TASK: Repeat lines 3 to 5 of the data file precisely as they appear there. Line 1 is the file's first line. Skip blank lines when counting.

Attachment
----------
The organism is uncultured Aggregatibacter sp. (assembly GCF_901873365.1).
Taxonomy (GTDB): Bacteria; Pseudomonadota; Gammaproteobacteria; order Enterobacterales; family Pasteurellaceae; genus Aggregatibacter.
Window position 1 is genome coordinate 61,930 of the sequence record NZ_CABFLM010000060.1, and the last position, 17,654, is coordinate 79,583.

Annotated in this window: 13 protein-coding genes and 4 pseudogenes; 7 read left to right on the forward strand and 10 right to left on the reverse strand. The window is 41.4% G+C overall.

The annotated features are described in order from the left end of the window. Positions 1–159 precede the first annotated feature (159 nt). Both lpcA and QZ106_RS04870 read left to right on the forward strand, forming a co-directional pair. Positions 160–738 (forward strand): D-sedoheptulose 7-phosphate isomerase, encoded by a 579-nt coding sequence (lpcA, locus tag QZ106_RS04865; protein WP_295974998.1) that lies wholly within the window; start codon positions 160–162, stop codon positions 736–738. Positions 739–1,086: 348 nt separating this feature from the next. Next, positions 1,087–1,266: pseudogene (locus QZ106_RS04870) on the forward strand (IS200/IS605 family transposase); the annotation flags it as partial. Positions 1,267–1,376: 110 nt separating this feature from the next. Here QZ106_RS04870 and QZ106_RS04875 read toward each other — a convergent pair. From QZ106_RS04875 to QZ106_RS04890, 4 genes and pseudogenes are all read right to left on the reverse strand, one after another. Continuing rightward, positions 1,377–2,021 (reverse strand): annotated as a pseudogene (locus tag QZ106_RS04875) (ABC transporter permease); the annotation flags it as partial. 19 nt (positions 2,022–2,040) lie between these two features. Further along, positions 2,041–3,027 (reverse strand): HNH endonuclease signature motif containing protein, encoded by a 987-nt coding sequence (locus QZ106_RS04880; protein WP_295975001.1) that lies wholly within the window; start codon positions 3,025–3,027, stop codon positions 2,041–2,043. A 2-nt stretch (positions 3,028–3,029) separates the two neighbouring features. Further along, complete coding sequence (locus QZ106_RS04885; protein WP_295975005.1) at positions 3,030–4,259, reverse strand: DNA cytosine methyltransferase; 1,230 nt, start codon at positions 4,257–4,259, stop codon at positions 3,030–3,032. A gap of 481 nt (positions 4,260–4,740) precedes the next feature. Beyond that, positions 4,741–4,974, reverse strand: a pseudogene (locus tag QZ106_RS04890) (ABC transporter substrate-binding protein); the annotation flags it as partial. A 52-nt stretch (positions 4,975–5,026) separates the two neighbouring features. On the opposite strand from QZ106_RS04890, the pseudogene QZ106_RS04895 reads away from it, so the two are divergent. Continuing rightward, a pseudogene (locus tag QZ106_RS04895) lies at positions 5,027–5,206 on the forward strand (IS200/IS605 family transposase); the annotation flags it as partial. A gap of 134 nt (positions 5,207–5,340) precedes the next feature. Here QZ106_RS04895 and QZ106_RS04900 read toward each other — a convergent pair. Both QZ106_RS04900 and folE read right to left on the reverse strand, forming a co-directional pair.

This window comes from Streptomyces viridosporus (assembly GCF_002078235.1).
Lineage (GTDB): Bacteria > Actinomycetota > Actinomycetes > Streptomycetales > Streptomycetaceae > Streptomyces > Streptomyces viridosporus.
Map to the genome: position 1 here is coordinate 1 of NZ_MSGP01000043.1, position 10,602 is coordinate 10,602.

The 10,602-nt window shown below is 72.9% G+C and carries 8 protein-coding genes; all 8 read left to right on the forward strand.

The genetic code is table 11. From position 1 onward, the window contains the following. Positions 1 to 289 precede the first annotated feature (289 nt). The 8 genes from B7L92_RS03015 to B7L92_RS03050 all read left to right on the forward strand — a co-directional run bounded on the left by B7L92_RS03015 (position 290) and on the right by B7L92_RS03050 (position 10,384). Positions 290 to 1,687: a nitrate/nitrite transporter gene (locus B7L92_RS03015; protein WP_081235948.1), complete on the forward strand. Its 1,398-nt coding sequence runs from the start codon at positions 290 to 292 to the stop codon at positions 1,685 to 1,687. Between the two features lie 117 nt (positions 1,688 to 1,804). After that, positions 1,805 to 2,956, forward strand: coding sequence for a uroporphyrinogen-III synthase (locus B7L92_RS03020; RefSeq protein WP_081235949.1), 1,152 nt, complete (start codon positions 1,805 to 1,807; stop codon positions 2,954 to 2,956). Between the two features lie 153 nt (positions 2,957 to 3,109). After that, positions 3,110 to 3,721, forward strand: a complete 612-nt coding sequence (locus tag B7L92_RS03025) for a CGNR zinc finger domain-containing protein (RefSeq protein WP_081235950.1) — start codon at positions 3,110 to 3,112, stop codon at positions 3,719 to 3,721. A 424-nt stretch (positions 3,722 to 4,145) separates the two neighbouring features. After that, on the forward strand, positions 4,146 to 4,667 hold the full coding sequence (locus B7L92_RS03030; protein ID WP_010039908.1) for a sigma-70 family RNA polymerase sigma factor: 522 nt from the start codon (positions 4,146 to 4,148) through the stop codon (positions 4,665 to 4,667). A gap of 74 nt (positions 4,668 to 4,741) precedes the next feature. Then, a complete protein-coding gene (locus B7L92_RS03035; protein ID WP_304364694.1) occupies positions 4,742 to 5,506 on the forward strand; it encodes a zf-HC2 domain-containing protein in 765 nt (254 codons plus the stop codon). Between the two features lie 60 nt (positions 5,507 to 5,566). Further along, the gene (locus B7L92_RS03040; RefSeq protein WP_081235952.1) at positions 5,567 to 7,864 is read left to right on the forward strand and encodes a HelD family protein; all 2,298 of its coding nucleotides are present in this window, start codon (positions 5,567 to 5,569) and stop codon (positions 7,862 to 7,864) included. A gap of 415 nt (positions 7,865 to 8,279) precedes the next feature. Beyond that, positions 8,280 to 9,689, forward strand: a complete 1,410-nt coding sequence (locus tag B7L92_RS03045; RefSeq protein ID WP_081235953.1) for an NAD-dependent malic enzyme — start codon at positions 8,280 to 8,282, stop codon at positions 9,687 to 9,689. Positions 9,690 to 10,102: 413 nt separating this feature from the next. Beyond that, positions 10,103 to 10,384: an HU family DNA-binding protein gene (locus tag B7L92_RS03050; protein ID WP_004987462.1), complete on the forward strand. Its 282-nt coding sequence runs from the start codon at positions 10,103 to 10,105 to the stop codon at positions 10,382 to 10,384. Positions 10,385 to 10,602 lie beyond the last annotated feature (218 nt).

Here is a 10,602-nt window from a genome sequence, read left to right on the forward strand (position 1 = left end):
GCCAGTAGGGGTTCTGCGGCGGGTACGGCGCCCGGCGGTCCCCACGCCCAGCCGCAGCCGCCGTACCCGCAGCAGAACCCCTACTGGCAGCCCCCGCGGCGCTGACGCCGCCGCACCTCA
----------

Window position 1 is genome coordinate 61,930 of the sequence record NZ_CABFLM010000060.1, and the last position, 17,654, is coordinate 79,583.

Annotated in this window: 13 protein-coding genes and 4 pseudogenes; 7 read left to right on the forward strand and 10 right to left on the reverse strand. The window is 41.4% G+C overall.

The annotated features are described in order from the left end of the window. Positions 1–159 precede the first annotated feature (159 nt). Both lpcA and QZ106_RS04870 read left to right on the forward strand, forming a co-directional pair. Positions 160–738 (forward strand): D-sedoheptulose 7-phosphate isomerase, encoded by a 579-nt coding sequence (lpcA, locus tag QZ106_RS04865; protein WP_295974998.1) that lies wholly within the window; start codon positions 160–162, stop codon positions 736–738. Positions 739–1,086: 348 nt separating this feature from the next. Next, positions 1,087–1,266: pseudogene (locus QZ106_RS04870) on the forward strand (IS200/IS605 family transposase); the annotation flags it as partial. Positions 1,267–1,376: 110 nt separating this feature from the next. Here QZ106_RS04870 and QZ106_RS04875 read toward each other — a convergent pair. From QZ106_RS04875 to QZ106_RS04890, 4 genes and pseudogenes are all read right to left on the reverse strand, one after another. Continuing rightward, positions 1,377–2,021 (reverse strand): annotated as a pseudogene (locus tag QZ106_RS04875) (ABC transporter permease); the annotation flags it as partial. 19 nt (positions 2,022–2,040) lie between these two features. Further along, positions 2,041–3,027 (reverse strand): HNH endonuclease signature motif containing protein, encoded by a 987-nt coding sequence (locus QZ106_RS04880; protein WP_295975001.1) that lies wholly within the window; start codon positions 3,025–3,027, stop codon positions 2,041–2,043. A 2-nt stretch (positions 3,028–3,029) separates the two neighbouring features. Further along, complete coding sequence (locus QZ106_RS04885; protein WP_295975005.1) at positions 3,030–4,259, reverse strand: DNA cytosine methyltransferase; 1,230 nt, start codon at positions 4,257–4,259, stop codon at positions 3,030–3,032. A gap of 481 nt (positions 4,260–4,740) precedes the next feature. Beyond that, positions 4,741–4,974, reverse strand: a pseudogene (locus tag QZ106_RS04890) (ABC transporter substrate-binding protein); the annotation flags it as partial. A 52-nt stretch (positions 4,975–5,026) separates the two neighbouring features. On the opposite strand from QZ106_RS04890, the pseudogene QZ106_RS04895 reads away from it, so the two are divergent. Continuing rightward, a pseudogene (locus tag QZ106_RS04895) lies at positions 5,027–5,206 on the forward strand (IS200/IS605 family transposase); the annotation flags it as partial. A gap of 134 nt (positions 5,207–5,340) precedes the next feature. Here QZ106_RS04895 and QZ106_RS04900 read toward each other — a convergent pair. Both QZ106_RS04900 and folE read right to left on the reverse strand, forming a co-directional pair.